Watching a marriage end is difficult for children. It encourages stress and creates a sense of unease. The best thing parents can do for their little ones during a separation is to create a strong sense of routine and stability.
Co-parenting after the dissolution of a relationship is the most beneficial option for the child. But when a child knows that both of their parents are putting their interests first, it creates a sense of security.
Instead of being torn between two parents or feeling the need to “pick a side” a child will be able to maintain a close and healthy relationship with both parents.
2. Limited or no parentification
Parentification is a role reversal between child and parent. Instead of parents caring for their children’s feelings and wellbeing, a child of divorce will develop inappropriate levels of responsibility in the family, often trying to act as a “peacemaker” between the parents.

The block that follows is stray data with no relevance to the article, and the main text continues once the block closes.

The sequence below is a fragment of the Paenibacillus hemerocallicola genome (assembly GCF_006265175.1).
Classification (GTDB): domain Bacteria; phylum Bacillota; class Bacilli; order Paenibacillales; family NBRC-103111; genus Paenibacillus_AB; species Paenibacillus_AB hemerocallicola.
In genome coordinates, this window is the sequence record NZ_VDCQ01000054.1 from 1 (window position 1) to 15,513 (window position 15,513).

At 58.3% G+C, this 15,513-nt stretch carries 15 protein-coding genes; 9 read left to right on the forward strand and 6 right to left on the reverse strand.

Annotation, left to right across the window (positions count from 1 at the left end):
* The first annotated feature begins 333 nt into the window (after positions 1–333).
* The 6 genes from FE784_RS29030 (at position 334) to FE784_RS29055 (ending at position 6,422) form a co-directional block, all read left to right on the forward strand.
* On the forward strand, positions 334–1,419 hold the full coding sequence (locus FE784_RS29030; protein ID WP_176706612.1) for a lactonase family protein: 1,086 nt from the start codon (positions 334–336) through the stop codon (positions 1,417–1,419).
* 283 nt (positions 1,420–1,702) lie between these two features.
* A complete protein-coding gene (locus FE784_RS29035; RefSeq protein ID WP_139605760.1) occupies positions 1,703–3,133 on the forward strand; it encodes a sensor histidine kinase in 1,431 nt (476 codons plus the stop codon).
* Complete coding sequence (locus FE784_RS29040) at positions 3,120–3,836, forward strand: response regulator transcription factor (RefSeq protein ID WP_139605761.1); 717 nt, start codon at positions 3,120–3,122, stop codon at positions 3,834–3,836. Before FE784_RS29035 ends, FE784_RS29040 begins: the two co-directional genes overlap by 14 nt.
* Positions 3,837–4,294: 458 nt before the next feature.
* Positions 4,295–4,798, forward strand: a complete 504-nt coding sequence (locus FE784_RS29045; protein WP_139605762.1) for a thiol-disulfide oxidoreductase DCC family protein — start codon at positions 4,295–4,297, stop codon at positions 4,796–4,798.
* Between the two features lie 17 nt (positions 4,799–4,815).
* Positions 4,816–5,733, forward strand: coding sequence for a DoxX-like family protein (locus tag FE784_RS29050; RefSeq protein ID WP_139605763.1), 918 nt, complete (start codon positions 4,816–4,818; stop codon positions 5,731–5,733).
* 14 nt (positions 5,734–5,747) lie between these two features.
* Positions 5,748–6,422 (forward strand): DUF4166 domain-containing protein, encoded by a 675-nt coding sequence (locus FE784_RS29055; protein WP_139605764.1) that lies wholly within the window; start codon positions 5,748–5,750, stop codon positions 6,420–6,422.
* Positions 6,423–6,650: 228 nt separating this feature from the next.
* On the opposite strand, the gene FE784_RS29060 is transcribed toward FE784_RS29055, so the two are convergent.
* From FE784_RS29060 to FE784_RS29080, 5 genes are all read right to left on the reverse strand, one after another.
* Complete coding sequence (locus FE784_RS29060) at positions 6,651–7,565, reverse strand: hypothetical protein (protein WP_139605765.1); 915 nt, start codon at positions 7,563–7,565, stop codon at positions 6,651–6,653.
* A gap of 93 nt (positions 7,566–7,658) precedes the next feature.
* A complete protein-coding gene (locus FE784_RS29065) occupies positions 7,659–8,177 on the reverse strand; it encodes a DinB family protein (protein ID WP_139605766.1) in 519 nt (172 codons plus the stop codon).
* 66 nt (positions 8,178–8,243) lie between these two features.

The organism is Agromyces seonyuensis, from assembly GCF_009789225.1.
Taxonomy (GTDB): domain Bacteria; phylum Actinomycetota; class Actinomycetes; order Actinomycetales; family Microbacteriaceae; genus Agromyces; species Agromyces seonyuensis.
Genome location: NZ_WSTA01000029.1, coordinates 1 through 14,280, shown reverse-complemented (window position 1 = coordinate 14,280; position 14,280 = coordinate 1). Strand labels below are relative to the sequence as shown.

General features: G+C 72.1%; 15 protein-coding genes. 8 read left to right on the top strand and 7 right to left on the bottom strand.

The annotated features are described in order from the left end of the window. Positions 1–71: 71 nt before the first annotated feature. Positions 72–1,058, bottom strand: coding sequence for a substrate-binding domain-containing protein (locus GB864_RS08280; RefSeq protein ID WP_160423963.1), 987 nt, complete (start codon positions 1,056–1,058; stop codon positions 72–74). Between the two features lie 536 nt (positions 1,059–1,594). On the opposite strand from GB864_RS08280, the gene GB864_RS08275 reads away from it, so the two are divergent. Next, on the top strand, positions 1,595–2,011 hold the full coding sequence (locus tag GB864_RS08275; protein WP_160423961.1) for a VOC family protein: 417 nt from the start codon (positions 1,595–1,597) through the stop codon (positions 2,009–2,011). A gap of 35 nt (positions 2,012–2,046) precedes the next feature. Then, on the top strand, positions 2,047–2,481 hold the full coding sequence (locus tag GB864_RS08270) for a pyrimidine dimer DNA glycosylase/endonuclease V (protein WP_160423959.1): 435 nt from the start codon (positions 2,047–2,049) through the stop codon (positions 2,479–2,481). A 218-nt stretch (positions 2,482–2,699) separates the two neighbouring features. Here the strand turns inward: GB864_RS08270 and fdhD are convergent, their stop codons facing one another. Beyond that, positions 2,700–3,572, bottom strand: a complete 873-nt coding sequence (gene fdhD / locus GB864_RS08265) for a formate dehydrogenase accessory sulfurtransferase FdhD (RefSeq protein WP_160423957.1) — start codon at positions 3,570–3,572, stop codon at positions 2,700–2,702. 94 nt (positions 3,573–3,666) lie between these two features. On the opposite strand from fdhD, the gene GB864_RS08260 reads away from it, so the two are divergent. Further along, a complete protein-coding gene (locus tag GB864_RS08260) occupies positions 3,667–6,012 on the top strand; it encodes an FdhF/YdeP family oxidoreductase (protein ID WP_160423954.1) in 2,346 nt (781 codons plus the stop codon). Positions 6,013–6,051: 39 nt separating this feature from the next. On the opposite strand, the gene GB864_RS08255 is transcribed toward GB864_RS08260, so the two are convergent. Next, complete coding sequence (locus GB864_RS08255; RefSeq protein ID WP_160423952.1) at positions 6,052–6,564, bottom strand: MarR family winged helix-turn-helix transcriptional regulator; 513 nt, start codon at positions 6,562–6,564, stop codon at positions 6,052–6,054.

Studies show that children who engage in parentification often grow up to become reluctant parents themselves.
When exes co-parent, the risk of parentification is significantly lowered, since the child is able to see that the family unit is still functioning at a healthy level.
Good parents are consistent with their children. They pride themselves on fostering similar house rules, discipline, and rewards in each household. This creates a routine and sense of consistency no matter where the child is living that week.